Other copies -- my notes for these copies often read “BIG and BOLD” -- create a huge soundfield, with the music positively jumping out of the speakers. They’re not brighter, they’re not more aggressive, they’re not hyped-up in any way, they’re just bigger and clearer.

And most of the time those very special pressings are just plain more involving. When you hear a copy that does all that -- a copy like this one -- it’s an entirely different listening experience.

What We're Listening For On Ascension

  • Energy for starters. What could be more important than the life of the music?
  • The Big Sound comes next -- wall to wall, lots of depth, huge space, three-dimensionality, all that sort of thing.
  • Then transient information -- fast, clear, sharp attacks, not the smear and thickness so common to these LPs.
  • Tight, full-bodied bass -- which ties in with good transient information, also the issue of frequency extension further down.
  • Next: transparency -- the quality that allows you to hear deep into the soundfield, showing you the space and air around all the instruments.
  • Extend the top and bottom and voila, you have The Real Thing -- an honest to goodness Hot Stamper.

The Players and Personnel

  • Alto Saxophone – John Tchicai, Marion Brown
  • Bass – Art Davis, Jimmy Garrison
  • Drums – Elvin Jones
  • Mastered By – Rudy Van Gelder
  • Orchestra – John Coltrane Orchestra
  • Piano – McCoy Tyner
  • Producer – Bob Thiele
  • Tenor Saxophone – Archie Shepp, John Coltrane, Pharoah Sanders
  • Trumpet – Dewey Johnson, Freddie Hubbard

Vinyl Condition

Mint Minus Minus and maybe a bit better is about as quiet as any vintage pressing will play, and since only the right vintage pressings have any hope of sounding good on this album, that will most often be the playing condition of the copies we sell. (The copies that are even a bit noisier get listed on the site are seriously reduced prices or traded back in to the local record stores we shop at.)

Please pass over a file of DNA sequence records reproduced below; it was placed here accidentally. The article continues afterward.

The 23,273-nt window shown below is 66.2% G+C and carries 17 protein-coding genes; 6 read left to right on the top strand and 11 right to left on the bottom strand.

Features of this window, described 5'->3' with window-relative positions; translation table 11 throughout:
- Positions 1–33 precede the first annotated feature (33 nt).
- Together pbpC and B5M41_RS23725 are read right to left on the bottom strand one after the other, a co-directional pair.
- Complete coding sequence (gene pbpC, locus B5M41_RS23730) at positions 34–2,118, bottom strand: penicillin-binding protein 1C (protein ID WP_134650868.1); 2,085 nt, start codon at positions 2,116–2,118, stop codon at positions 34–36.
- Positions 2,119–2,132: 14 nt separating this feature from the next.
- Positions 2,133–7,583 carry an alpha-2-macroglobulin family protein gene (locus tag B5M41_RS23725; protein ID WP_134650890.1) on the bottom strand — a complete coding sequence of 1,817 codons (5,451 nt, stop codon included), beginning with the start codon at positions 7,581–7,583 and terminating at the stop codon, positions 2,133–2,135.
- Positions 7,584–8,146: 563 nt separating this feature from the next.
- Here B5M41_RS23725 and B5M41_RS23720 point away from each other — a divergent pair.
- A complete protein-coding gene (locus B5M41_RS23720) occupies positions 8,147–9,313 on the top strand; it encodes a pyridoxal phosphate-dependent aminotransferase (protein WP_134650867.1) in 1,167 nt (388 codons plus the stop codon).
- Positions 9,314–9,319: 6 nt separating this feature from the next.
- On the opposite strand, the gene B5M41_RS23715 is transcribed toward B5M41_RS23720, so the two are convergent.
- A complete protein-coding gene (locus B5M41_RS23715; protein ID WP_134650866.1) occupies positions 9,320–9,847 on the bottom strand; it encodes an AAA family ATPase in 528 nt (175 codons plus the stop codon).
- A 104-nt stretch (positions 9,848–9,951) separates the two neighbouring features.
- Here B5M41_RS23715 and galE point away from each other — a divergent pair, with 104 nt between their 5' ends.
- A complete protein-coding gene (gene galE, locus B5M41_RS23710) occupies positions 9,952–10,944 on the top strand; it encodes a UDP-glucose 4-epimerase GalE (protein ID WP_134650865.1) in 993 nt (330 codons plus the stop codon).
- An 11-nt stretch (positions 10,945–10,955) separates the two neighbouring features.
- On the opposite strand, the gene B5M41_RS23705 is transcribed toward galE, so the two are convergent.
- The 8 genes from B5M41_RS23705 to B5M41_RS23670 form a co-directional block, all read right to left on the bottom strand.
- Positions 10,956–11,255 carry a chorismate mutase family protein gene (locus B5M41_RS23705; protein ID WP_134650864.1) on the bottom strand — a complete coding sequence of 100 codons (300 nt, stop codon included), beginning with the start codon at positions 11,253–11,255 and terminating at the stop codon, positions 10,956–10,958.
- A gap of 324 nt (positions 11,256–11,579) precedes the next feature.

Those of you looking for quiet vinyl will have to settle for the sound of other pressings and Heavy Vinyl reissues, purchased elsewhere of course as we have no interest in selling records that don't have the vintage analog magic of these wonderful recordings.

If you want to make the trade-off between bad sound and quiet surfaces with whatever Heavy Vinyl pressing might be available, well, that's certainly your prerogative, but we can't imagine losing what's good about this music -- the size, the energy, the presence, the clarity, the weight -- just to hear it with less background noise.

Side One

  • Ascension (Part I)

Side Two

  • Ascension (Part II)

AMG 5 Star Race Review

Ascension is the single recording that placed John Coltrane firmly into the avant-garde. Whereas, prior to 1965, Coltrane could be heard playing in an avant vein with stretched-out solos, atonality, and a seemingly free design to the beat, Ascension throws most rules right out the window with complete freedom from the groove and strikingly abrasive sheets of horn interplay.

Recorded with three tenors (Trane, Pharoah Sanders, Archie Shepp), two altos (Marion Brown, John Tchicai), two trumpet players (Freddie Hubbard, Dewey Johnson), two bassists (Art Davis, Jimmy Garrison), the lone McCoy Tyner on piano, and Elvin Jones on the drums, this large group is both relentless and soulful simultaneously. While there are segments where the ensemble plays discordant and abrasive skronks, these are usually segues into intriguing blues-based solos from each member.

The comparison that is immediately realized is Ornette Coleman's Free Jazz of five years previous. However, it should be known that Ascension certainly carries its own weight, and in a strange sense makes Coleman's foray a passive adventure -- mostly due to an updated sonic quality (à la Bob Thiele) and also Trane's greater sense of passionate spiritualism.

Timed at around 40 minutes, this can be a difficult listen at first, but with a patient ear and an appreciation for the finer things in life, the reward is a greater understanding of the personal path that the artist was on at that particular time in his development. Coltrane was always on an unceasing mission for personal expansion through the mouthpiece of his horn, but by the time of this recording he had begun to reach the level of "elder statesman" and to find other voices (Shepp, Sanders, and Marion Brown) to propel and expand his sounds and emotions. Therefore, Ascension reflects more of an event rather than just a jazz record and should be sought out by either experienced jazz appreciators or other open-minded listeners, but not by unsuspecting bystanders.